The minister’s decision to meet at Runnymede at Hew Locke’s artwork ‘The Jurors’ is perhaps from a sense of irony, or, more likely, because of her disdain for key moments in the struggle for freedom, the rule of law, equal rights and justice as represented in Locke’s twelve bronze chairs. If I have to hear another lecture about Saint Nelson bloody Mandela I’ll scream, she thinks and gives a little grunt of disgust. And as for Black Lives Matter, do me a favour; I’m a British Asian after all and I should know. Her certainty that the location will be deserted at three o’clock in the morning is the only thing that allows her to put up with Locke’s work.
It’s a cold moonlit night as she settles herself on one of the chairs and waits, wrapping her greatcoat more tightly around her. She’s exhilarated by the danger of what she is doing, especially without protection by the Met. She also thinks that bending the rules is one of the perks of power.
Her mood shifts as she waits, What’s he doing, keeping me waiting? She shivers. The empty chairs glisten in the moonlight. An owl hoots. A fox barks. God, she thinks, clichéd sound effects from Nature Watch. She ducks as a raven passes just above her head and perches on the top of one of the chairs opposite her. Shoo, she hisses, waving her hand. The raven is still there. Who are you looking at? she asks. I hate birds. Where is he? The raven stares.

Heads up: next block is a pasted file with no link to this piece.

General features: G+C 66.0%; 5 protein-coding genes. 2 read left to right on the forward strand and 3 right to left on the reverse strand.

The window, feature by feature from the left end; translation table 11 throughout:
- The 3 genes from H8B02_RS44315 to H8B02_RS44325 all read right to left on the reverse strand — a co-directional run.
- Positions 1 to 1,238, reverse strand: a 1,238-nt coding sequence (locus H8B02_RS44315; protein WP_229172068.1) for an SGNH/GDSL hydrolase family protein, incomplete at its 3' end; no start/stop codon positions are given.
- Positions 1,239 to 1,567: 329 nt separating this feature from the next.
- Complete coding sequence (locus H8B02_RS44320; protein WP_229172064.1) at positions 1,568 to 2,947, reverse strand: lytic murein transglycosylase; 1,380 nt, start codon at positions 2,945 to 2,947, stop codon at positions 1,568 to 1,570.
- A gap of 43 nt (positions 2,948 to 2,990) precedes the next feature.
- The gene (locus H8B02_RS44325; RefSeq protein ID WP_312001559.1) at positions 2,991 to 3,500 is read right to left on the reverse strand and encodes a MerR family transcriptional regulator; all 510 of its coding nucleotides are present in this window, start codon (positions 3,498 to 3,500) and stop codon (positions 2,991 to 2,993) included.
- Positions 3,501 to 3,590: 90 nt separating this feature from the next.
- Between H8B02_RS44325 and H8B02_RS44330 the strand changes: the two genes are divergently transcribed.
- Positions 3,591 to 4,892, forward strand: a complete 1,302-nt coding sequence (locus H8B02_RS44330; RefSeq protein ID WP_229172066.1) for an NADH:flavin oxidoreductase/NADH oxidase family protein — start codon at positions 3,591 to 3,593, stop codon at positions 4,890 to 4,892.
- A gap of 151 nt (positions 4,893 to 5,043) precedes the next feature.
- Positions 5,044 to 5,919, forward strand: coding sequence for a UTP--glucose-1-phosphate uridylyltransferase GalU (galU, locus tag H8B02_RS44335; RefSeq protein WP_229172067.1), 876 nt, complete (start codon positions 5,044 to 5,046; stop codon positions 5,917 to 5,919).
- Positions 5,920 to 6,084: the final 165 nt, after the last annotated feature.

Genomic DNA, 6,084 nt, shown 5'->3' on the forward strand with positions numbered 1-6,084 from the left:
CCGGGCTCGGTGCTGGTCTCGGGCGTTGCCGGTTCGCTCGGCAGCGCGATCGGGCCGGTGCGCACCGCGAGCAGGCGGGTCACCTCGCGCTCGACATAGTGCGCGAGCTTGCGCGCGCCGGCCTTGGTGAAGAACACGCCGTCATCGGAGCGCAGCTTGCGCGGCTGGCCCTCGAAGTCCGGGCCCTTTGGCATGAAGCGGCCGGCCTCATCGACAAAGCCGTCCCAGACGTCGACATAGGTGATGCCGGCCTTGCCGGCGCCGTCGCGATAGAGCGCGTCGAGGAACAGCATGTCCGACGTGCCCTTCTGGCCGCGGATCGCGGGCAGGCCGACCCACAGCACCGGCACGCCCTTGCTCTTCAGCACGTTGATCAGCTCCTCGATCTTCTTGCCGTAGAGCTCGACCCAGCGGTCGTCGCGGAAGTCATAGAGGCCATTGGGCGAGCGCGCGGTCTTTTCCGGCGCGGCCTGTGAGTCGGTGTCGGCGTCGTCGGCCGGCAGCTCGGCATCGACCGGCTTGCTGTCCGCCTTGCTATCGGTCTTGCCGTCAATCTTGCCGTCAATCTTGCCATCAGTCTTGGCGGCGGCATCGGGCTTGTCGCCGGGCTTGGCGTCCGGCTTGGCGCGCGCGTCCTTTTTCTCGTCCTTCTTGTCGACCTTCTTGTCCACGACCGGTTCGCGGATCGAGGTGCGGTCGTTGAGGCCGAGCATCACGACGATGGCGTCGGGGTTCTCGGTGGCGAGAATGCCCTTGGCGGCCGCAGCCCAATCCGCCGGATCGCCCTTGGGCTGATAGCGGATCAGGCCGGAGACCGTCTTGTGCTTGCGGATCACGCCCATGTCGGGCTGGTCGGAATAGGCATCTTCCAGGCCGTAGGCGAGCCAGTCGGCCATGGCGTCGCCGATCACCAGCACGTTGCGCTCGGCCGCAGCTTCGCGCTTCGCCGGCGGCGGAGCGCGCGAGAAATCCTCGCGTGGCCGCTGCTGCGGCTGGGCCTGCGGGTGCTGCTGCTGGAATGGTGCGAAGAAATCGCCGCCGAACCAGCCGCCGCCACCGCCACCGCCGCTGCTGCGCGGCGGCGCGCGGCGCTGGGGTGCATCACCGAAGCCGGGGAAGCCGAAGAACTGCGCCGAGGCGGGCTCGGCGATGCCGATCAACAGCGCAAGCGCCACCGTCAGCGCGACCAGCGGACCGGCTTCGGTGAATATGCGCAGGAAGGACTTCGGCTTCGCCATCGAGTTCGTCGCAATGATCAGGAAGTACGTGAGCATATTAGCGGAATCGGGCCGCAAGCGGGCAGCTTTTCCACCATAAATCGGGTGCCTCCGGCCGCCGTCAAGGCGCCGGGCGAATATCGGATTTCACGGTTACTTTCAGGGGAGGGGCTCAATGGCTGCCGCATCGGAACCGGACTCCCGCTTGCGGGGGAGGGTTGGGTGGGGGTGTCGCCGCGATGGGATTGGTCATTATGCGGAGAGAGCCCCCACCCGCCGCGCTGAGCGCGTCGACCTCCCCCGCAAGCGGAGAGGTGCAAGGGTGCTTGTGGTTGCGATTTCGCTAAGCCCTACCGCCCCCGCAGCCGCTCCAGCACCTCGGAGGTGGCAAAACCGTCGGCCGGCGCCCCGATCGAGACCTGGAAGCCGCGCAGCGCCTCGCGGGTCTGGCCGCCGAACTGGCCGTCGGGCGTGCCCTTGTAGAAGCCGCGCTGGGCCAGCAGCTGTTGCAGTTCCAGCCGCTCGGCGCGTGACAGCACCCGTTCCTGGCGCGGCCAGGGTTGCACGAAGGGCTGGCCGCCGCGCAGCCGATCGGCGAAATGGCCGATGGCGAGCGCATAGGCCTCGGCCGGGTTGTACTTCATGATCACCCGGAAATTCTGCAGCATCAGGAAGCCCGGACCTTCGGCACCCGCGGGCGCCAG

She stands and looks behind her, hoping that she’ll see his shadow advancing from the car park. A fox barks again. That’s close, she thinks, climbing up to a standing position on a chair, not noticing that it depicts Mandela.
At last, here he is, she thinks as she sees a man jogging towards her. What the hell are you doing here? she asks as she recognises one of her protection officers and jumps down from the chair.
Sorry, ma’am. Followed your phone.
It’s turned off.
It’s never off, ma’am.
It’s for your safety.
I’m expecting someone, she says.
I know. He’s not coming.
What’s that supposed to mean?
He’s on the list; we’ve been watching him for months.
Why the hell wasn’t I told.
It’s not easy to get all the detail.
You do know who he is?
Yes, your half-brother, ma’am.
Why are you here?
Our job is to protect you. It wouldn’t be wise for the public to know that you were breaking your own rules in an attempt to bribe a relative who’s on your terror watch list. How would it make the government look?
He’s not really a terrorist, just an annoying hothead.
I’m sorry, ma’am. That’s not for me to say.
I’m sick of him. I was here to pay him to get off my back.
You won’t need to worry about that anymore, ma’am.
What do you mean?
Leave your money in your purse.
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© Phil Cosker 2020
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